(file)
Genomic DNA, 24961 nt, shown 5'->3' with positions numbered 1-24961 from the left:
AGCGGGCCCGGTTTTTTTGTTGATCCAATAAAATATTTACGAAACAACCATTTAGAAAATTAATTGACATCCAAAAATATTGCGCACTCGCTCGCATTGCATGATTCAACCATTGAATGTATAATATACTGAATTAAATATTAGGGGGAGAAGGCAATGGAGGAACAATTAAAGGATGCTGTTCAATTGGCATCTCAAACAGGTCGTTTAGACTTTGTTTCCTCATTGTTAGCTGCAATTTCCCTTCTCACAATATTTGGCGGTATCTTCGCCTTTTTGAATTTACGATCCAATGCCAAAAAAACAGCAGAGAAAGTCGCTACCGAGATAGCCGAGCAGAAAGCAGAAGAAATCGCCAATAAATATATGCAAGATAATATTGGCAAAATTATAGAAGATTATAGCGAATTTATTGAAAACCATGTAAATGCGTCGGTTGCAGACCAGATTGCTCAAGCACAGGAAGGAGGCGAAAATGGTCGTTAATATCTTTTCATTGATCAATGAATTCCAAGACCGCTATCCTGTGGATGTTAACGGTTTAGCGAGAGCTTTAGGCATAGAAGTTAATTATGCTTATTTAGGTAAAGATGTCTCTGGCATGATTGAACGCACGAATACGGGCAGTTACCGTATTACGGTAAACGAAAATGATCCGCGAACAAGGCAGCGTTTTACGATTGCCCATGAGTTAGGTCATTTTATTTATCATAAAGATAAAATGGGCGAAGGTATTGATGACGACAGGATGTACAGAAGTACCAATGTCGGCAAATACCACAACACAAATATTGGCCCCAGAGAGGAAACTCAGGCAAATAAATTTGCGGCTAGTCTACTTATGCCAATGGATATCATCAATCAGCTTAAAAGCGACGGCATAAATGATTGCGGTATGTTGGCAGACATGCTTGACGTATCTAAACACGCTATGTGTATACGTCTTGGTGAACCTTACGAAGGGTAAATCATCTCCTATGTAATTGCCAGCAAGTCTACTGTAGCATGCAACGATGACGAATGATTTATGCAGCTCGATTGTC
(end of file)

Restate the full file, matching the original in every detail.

Genomic DNA, 24961 nt, shown 5'->3' with positions numbered 1-24961 from the left:
AGCGGGCCCGGTTTTTTTGTTGATCCAATAAAATATTTACGAAACAACCATTTAGAAAATTAATTGACATCCAAAAATATTGCGCACTCGCTCGCATTGCATGATTCAACCATTGAATGTATAATATACTGAATTAAATATTAGGGGGAGAAGGCAATGGAGGAACAATTAAAGGATGCTGTTCAATTGGCATCTCAAACAGGTCGTTTAGACTTTGTTTCCTCATTGTTAGCTGCAATTTCCCTTCTCACAATATTTGGCGGTATCTTCGCCTTTTTGAATTTACGATCCAATGCCAAAAAAACAGCAGAGAAAGTCGCTACCGAGATAGCCGAGCAGAAAGCAGAAGAAATCGCCAATAAATATATGCAAGATAATATTGGCAAAATTATAGAAGATTATAGCGAATTTATTGAAAACCATGTAAATGCGTCGGTTGCAGACCAGATTGCTCAAGCACAGGAAGGAGGCGAAAATGGTCGTTAATATCTTTTCATTGATCAATGAATTCCAAGACCGCTATCCTGTGGATGTTAACGGTTTAGCGAGAGCTTTAGGCATAGAAGTTAATTATGCTTATTTAGGTAAAGATGTCTCTGGCATGATTGAACGCACGAATACGGGCAGTTACCGTATTACGGTAAACGAAAATGATCCGCGAACAAGGCAGCGTTTTACGATTGCCCATGAGTTAGGTCATTTTATTTATCATAAAGATAAAATGGGCGAAGGTATTGATGACGACAGGATGTACAGAAGTACCAATGTCGGCAAATACCACAACACAAATATTGGCCCCAGAGAGGAAACTCAGGCAAATAAATTTGCGGCTAGTCTACTTATGCCAATGGATATCATCAATCAGCTTAAAAGCGACGGCATAAATGATTGCGGTATGTTGGCAGACATGCTTGACGTATCTAAACACGCTATGTGTATACGTCTTGGTGAACCTTACGAAGGGTAAATCATCTCCTATGTAATTGCCAGCAAGTCTACTGTAGCATGCAACGATGACGAATGATTTATGCAGCTCGATTGTC